I could not since it would have been too late for it to be on the agenda and the only way it could be presented to Council is to introduce it at the meeting and have Council vote to accept the late item, which is what Council did. Also it took a considerable amount of time for me and my staff to research case law, academic studies, existing laws, I went on a Police ride along to see how laws were enforced. You cant just throw public policy together. Unlike the sit ordinance presented by the Mayor, I tried to provide background information on costs, legal issues, enforcement, and other issues so that Council and the public can have more comprehensive information to make an informed decision. I think its important for policy makers to have all the information to make a decision. My proposal and my intentions keep being misrepresented by commenters and it is incredibly frustrating and disheartening. I do not believe that we should do nothing. I was trying to do something to help businesses and the homeless and instead I am being attacked and misrepresented. Whether or not you agree with my perspective, please at least appreciate that I am trying to seek compromises and that I am trying to present facts and have an informed discussion.  

  • The Sharkey

    I believe you, and I appreciate that you are trying to come up with alternate solutions instead of simply trying to be obstructionist and simply say “NO.”

    It is unfortunate that you are being lumped in with Worthington and Anderson, because I think you present a much more reasonable and intelligent argument for your beliefs than they do.

  • AnthonySanchez

    Oh, Sharky, how do you always get me to fundamentally disagree with what you say, but then you find a way to make me think, “He’s not half-bad and wouldn’t mind drinking a beer with him?” I appreciate that we’ve been tending to understand and respect each other more after we agree to disagree.

  • stupid little chairs

    Well, people will use any hook they can. And the extreme left wing is FINALLY getting drowned out by those of us who are still left of center,  pay taxes and vote and are deeply DEELPY tired of the career homeless comandeering our streets.

  • Anonymous

     That’s enough “Bruce”, really.

  • Anonymous

     This is why we have elections.  Political theater that attempts to prevent something from being voted on is a totalitarian tactic that I want nothing to do with.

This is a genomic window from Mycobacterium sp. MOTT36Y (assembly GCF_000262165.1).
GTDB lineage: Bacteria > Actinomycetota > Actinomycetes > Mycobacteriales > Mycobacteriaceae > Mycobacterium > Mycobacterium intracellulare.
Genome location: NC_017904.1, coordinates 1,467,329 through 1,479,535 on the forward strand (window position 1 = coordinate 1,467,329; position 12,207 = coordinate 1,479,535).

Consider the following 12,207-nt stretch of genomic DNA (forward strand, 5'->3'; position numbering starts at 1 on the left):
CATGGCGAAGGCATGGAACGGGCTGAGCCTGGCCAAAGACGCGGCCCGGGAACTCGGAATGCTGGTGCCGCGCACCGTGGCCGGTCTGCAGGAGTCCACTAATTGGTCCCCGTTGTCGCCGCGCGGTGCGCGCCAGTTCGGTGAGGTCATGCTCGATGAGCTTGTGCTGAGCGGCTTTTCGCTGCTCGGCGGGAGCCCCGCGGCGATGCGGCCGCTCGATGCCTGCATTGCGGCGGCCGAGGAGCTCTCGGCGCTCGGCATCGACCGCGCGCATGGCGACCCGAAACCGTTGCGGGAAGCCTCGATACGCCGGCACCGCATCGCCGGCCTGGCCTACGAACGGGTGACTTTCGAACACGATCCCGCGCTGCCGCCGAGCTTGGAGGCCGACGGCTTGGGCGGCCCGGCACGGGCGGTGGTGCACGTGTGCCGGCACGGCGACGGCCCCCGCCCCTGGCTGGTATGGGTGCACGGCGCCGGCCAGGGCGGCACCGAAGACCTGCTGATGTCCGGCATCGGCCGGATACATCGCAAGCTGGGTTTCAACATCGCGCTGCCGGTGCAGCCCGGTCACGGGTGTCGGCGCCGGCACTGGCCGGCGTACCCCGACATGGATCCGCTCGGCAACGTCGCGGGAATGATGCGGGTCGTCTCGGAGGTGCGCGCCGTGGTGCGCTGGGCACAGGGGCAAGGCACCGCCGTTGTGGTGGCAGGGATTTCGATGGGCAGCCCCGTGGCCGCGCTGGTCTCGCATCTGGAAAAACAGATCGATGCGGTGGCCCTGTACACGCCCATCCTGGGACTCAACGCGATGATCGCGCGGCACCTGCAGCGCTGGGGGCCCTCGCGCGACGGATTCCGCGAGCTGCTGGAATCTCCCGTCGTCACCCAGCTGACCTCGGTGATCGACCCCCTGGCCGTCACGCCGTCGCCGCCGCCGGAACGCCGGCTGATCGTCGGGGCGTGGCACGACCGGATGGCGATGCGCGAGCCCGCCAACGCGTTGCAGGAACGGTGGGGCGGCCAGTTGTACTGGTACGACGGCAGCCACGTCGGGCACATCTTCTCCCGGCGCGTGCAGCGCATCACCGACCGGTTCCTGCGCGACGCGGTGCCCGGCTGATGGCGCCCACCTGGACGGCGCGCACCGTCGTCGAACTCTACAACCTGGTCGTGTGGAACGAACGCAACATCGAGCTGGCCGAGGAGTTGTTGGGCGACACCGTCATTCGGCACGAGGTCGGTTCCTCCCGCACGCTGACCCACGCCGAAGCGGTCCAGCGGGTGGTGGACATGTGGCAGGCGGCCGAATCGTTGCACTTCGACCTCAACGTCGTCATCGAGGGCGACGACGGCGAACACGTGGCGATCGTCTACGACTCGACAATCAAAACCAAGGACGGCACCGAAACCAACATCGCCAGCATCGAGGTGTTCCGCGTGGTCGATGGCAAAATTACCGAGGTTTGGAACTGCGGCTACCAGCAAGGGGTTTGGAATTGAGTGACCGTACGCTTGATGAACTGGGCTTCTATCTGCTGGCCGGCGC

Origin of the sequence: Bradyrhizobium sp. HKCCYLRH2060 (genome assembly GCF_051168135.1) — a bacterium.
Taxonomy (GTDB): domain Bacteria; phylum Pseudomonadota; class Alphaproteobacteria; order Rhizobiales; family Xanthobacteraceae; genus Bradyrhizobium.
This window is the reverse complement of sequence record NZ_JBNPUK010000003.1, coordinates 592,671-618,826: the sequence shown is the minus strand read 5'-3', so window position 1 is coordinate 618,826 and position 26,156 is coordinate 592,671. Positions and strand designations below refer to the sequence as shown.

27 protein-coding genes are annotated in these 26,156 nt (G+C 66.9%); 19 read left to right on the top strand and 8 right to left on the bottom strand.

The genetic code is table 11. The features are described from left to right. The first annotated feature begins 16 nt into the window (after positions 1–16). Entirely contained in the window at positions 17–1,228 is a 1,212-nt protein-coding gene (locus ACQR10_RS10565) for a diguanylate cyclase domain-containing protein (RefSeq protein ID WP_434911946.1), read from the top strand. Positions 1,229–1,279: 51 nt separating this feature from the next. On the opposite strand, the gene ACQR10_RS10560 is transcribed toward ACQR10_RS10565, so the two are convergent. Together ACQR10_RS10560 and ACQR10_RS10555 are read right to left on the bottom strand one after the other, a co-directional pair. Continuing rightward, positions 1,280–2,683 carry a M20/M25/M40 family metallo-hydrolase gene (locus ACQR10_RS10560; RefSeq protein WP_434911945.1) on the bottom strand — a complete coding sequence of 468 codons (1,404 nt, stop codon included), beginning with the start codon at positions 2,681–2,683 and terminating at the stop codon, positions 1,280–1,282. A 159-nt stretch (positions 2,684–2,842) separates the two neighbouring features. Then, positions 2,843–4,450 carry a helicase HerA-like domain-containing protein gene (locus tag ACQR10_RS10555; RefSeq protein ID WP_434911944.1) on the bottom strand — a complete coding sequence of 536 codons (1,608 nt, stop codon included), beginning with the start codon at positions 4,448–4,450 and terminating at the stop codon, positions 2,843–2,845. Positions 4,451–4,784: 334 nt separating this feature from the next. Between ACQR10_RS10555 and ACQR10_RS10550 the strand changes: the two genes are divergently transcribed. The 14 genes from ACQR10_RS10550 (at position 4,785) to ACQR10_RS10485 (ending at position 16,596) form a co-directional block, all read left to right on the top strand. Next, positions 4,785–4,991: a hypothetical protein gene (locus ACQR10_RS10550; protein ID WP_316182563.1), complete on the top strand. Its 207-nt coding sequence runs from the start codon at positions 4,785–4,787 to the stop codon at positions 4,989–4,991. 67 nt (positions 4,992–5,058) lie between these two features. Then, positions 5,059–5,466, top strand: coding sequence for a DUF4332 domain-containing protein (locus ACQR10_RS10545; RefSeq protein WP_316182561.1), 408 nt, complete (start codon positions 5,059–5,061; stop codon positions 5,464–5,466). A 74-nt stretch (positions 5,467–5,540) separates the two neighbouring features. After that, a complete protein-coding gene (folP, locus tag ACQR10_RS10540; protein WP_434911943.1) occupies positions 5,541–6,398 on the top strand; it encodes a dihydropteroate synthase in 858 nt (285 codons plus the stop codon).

• Anonymous

    Why did you wait until the last minute to write and submit your proposal?

  • Anonymous

     Wait, you have staff too?  Man, I hope we aren’t paying you guys.

  • KoolKite

    Mr. Arreguin,
    ( and your Aide who by the way should not seek sympathy for his workload on comments sections)
    The ideas in your proposal have been done here over and over. Berkeley Homeless Outreach, Berkeley Mobile Crisis, bike officers, Animal Services etc etc at nauseaum. The ideas you put forward are essentially plagarism of other cities’ work and Berkeley’s own work. Read Eric P’s first post. It speaks to most of my neighborhood perfectly. We have list faith in you and democracy in our otherwise potentially wonderful city.

  • KoolKite

    We have lost lost lost faith

  • guest

    That was not an amendment, it was an entirely new proposal.  Why can’t you abide by a vote from the Citizens of Berkeley the ones you were voted to represent.

  • guest

    You knew very well the outcome of the vote was going to be.  You were voted in to represent your constituents in your district.  Did you even bother to poll them?  You are free to express your opinion as much as we are free to express ours.  Let us vote our opinion on the ballot, you have had your say.  The only democratic answer is to let the people vote and you are/were determined to suppress the majority vote because you know you won’t like the outcome.  

  • PragmaticProgressive

    Wow, one of the best comments ever on bside. Well done!

  • Haselstein

    While I agree with most of the commenters about the outrageous behavior on Shattuck and Telegraph, I just can’t see that the ordinance will do anything. Have you been to the San Francisco Civic Center or Powell Street since sit/lie was enacted there? 

    Regarding the council meeting, I wasn’t there, but t do not share your outrage. Obviously the mayor knew he had the votes, and he just wanted to ram it through. 

  • hardlyaguest

    Sitting or lying on the sidewalk downtown is not restful. But it does provide a highly visible platform for some to state this case: “F–k You”. Making that statement verbally, I believe, is protected as free speech. Where it has gone wrong for gutter punks and their doggies is that they actually mean to say “I’m gonna f–k with you”; Intimidation, crapping on the streets, ruining you business etc.. 

    Those things are illegal now. But our cops have been betrayed so many times (by our permissive city) in their attempts to enforce quality of life laws, that they won’t lift a finger until the ballot box says we really, really want something for the $200k you cost us a piece, so now clean the place up.